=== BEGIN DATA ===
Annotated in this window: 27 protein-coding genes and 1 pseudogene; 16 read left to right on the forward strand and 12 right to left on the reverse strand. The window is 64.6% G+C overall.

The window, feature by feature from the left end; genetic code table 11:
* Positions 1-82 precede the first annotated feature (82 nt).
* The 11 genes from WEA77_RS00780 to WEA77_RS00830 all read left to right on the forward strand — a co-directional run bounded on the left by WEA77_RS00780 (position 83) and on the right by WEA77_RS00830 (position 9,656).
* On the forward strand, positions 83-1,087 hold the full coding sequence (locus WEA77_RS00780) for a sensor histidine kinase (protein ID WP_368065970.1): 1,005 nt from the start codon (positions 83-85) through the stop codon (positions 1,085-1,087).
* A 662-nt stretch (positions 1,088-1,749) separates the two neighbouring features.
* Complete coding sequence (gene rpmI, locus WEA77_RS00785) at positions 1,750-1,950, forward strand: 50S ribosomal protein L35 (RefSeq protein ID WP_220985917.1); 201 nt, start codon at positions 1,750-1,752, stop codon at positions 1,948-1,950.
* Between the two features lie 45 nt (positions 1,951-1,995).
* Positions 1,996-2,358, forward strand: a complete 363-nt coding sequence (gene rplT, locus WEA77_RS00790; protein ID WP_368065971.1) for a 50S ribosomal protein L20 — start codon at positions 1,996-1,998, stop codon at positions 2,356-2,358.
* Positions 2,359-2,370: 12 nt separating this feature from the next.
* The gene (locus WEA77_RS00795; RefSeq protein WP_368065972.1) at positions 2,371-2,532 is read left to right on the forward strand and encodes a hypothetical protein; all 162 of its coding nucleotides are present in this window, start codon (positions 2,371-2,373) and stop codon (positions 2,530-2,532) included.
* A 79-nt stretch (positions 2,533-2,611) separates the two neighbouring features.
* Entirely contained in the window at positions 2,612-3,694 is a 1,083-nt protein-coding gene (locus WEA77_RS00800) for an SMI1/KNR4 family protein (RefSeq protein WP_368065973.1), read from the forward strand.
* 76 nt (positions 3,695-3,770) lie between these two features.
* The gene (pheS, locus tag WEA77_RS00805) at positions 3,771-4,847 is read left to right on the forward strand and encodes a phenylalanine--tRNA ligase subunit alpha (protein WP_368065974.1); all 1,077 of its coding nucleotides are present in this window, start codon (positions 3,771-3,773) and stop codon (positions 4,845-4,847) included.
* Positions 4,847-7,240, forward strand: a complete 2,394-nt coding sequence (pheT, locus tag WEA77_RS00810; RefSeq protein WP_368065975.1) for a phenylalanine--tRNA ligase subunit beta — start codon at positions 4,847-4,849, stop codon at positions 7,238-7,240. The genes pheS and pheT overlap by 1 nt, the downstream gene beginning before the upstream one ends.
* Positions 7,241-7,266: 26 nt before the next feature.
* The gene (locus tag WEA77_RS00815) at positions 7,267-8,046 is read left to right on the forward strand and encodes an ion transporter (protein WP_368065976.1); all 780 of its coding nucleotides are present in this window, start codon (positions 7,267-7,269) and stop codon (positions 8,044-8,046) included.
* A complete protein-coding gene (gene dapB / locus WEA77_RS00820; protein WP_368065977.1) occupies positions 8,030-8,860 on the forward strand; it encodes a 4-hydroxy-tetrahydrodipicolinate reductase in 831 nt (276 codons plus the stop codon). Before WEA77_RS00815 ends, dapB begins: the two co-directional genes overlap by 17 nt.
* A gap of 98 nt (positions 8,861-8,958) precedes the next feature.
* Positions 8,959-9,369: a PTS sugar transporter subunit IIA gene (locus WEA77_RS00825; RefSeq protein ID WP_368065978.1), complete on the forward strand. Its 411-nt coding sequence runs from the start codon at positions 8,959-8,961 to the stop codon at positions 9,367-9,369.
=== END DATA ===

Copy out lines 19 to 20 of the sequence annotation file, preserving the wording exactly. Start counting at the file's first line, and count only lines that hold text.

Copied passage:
* A complete protein-coding gene (gene dapB / locus WEA77_RS00820; protein WP_368065977.1) occupies positions 8,030-8,860 on the forward strand; it encodes a 4-hydroxy-tetrahydrodipicolinate reductase in 831 nt (276 codons plus the stop codon). Before WEA77_RS00815 ends, dapB begins: the two co-directional genes overlap by 17 nt.
* A gap of 98 nt (positions 8,861-8,958) precedes the next feature.